Despite the crowds, maybe because of them, there are countless tiny pathways to lose yourselves down and just pop out the other side, spilling into some great little artist’s gallery.


Be mindful of your belongings, but definitely have fun getting lost!


You might also visit the Castle of Oia, the Kasteli of Agios Nikolaos. If you're intent on viewing the sunset from the Kasteli, or really from any scenic spot in Oia really, you might have to stake your claim on a spot an hour in advance. Don't feel bad just heading to a rooftop taverna or retiring to your sunset suite.


If you’re finding the crush of visitors to be too much or you’re not into sharing the view, consider a hike between the two villages via an old goat walk. You might best enjoy a change of location to nearby Imerovigli.


The village is about a mile north from Thira and for all intents and purposes looks very similar. You won’t have nearly as many options for food & drink, but you also won’t have nearly as many fellow travelers to contend with for the best views and fewer stranger faces to edit out of your best holiday pictures together!


Lastly, where are you going to stay during your romantic escape?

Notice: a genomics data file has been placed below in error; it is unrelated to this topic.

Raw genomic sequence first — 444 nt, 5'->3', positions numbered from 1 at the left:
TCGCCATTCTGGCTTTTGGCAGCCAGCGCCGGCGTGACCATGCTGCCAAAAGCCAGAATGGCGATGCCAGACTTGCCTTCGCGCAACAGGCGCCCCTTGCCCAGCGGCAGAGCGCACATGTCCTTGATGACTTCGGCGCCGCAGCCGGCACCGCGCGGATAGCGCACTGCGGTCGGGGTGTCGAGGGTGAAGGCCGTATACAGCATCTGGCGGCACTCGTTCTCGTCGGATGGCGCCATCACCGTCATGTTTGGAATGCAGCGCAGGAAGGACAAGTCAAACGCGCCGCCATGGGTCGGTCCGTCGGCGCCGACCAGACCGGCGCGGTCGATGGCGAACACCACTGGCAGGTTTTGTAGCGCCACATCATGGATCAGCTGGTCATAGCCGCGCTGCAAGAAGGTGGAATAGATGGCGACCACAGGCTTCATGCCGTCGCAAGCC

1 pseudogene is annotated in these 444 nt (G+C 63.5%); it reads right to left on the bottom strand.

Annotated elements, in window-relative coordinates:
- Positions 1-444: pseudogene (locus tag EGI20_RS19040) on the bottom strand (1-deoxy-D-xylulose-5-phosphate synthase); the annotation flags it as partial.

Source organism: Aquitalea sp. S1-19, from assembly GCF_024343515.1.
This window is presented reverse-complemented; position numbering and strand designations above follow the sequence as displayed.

Most people stay in Oia or Thira, occasionally Firastefani or Imerovigli, finding their own slice of paradise in a villa or luxury boutique perched on the cliffside.


This is probably a perfect place for most couples celebrating, but I can’t help but feel that the prying eyes of others elsewhere above or along the hillside will have view onto what is supposed to be your romantic hideaway!


You could head to Megalochori if you’re OK with village views instead of caldera views. Imerovigli is again a very amenable option.


However, I might suggest something in the up and coming area just to the north of Oia, such as the Santo Maris Oia Luxury Suites & Spa.


Santorini sunsets over the pool at Santo Maris Oia

Great proximity to Oia, which despite my alternative suggestions above is the place to see when you’re in Santorini. You’re only about a 600-800 foot walk onto the nearest cafes and gelaterias of the village, but the lane looks quiet and unassuming enough that only fellow guests and some local workers should be using the paths and roadways. You’ll be about 1,000-1,100 feet from the village center Orthodox church, Panagia Platsani.


I suggest this property for a romantic couples’ vacation because it's the tiniest bit larger than other properties in the area, offering some of the amenities you'd only find at a larger resort. At the same time it's split into several “neighborhoods” to help keep the secluded, romantic feel and maintains the unique atmosphere of an exclusive Santorini vacation.


The on-site spa is the largest spa on the whole island and you won’t have to walk anywhere for al fresco dining. You can also just hide away in your own villa or luxury suite.


You'd be forgiven for feeling like Santorini was made for couples, it's a truly romantic destination

Choose from among a variety of room categories, mostly named for their romantic value or exclusivity. Think Honeymoon Suites, sure, but you can be excited with luxury private pool villas or even cave suites!